Today my first patient was my own co-worker. He was walking gingerly toward me holding his abdomen and wincing. “Could you check out my abdomen, I was up most of the night with pain.”

As I pressed around his abdomen, the left lower quadrant was obviously the tender spot. A few more questions and labs showed no diarrhea, but nausea, a high white blood count and a fever. Judging from the marked pain in his abdomen from even light pressure, it was soon obvious my co-worker was going to be heading home and downing some antibiotics.

So, what did his symptoms indicate? Diverticulitis. Let’s look at some terms: diverticulosis refers to having little pockets off of the bowel, most commonly the colon. They are usually the size of a small marble and approximately 10% of Americans over the age of 40 have them. But as we age, the condition becomes even more common so that over half of people older than age 60 have them and by age 80 two-thirds of individuals have diverticulosis. If these pockets aren’t infected or bleeding, people often don’t even know they have them. Occasionally they cause some lower abdominal bloating, bleeding, constipation, or, less often, diarrhea.

In developed countries such as the United States the typical diet is low in fiber and high in highly processed carbohydrates. This diet causes harder stool and slower transit time through the colon, which in term increases the pressure inside the colon. The current theory is that over time this results in out-pouchings along the colon. So, in countries with this kind of low fiber diet, diverticulosis is common.

If someone has these little pockets (diverticulosis) and they get infected, it’s then called diverticulitis. Now this patient can have all the symptoms we’ve mentioned, with left lower abdominal pain being the hallmark. In fact, diverticulitis is sometimes called “left-sided appendicitis” because it hurts like appendicitis but usually occurs on the left side of the abdomen instead of on the right side where appendicitis would occur. However, diverticulitis can sometimes affect the right side of the colon as well.

If you happen to know you have diverticulosis, usually due to having had a colonoscopy (but also visible on other tests such as a barium enema or sigmoidoscopy), what can you do to avoid attacks of diverticulitis? A high fiber diet seems to be key. The average American gets 15 grams of fiber daily, but the recommendation is for 25 grams daily for females, and a whopping 38 grams for males. This comes from sources such as whole grains, legumes, seeds, nuts, and vegetables.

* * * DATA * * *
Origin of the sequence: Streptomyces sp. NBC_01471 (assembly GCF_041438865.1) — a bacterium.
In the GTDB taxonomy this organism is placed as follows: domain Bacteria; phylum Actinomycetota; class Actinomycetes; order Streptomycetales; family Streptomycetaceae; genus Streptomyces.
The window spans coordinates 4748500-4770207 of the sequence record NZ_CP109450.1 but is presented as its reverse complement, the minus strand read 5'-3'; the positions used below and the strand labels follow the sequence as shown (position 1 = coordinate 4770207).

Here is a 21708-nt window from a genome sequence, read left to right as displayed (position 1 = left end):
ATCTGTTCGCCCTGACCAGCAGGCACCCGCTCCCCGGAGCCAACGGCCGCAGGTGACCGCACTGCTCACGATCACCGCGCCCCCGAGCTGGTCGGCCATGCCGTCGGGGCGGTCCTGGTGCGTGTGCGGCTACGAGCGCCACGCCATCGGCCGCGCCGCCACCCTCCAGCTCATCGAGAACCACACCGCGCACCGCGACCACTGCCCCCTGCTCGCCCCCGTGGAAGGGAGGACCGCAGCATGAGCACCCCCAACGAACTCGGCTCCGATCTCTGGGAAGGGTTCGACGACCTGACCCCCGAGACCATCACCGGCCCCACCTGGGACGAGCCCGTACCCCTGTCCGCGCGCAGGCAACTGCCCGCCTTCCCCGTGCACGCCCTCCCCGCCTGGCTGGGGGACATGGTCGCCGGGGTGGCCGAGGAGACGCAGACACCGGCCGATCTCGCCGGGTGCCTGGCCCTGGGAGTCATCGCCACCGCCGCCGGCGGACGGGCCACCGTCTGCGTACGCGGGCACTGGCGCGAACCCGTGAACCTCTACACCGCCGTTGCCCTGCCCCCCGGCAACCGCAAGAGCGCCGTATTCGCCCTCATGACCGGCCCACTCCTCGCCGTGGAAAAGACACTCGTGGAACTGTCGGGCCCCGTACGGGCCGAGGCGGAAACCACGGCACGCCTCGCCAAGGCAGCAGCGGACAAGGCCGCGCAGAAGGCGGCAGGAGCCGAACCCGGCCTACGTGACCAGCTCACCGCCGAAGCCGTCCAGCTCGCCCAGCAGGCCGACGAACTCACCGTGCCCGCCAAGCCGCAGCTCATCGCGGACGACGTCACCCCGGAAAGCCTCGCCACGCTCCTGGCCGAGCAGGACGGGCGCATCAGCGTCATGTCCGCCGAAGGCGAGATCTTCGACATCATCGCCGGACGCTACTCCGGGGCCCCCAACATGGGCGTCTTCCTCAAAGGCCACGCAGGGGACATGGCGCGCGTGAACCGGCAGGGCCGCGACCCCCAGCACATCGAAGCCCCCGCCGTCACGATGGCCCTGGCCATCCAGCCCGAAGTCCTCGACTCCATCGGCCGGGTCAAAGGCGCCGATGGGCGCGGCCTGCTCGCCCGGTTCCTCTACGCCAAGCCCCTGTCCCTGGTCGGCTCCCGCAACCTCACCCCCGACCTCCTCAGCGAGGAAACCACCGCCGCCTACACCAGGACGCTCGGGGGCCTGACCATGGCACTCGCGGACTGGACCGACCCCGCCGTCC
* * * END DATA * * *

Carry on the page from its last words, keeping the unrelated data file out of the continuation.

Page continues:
There used to be a theory (and it is still often repeated) that nuts, seeds, corn, and popcorn increase the likelihood of diverticulitis attacks. But subsequent studies have not borne this out, and a 2008 study actually showed that diets higher in nuts and seeds had a lower incidence of diverticulitis. Besides a higher fiber diet, drinking lots of water, and if you’re prone to constipation, using a daily fiber supplement can be helpful.

If, despite your best efforts, you start feeling lower abdominal pain, especially on the left side, it’s time to have your doc check you out. Blood work, and occasionally some imaging by x-ray or CT if needed, can help diagnose the problem. A combination of antibiotics along with bowel rest (fluids only) for a few days will usually allow the problem to pass. However about 50% of people who have one bout of diverticulitis will get one or more recurrences in the future. Occasionally the frequency and severity of attacks is so great that surgery is recommended to remove the worst section of colon. Another uncommon complication is where a diverticulum ruptures allowing stool into the surrounding abdominal cavity and causing a severe abdominal infection. Severe pain and fever results and hospitalization is needed.

So, when you’re wearing shorts or pants, it’s handy to have pockets; in your colon… not so much. And if those colon pockets start holding on to some nasty, infected stuff, it’s definitely not handy. So like your mama told you, eat your vegetables and drink lots of water, and don’t be afraid to toss in some nuts, seeds and whole grains.

Andrew Smith, MD is board-certified in Family Medicine and practices at 1503 East Lamar Alexander Parkway, Maryville. Contact him at 982-0835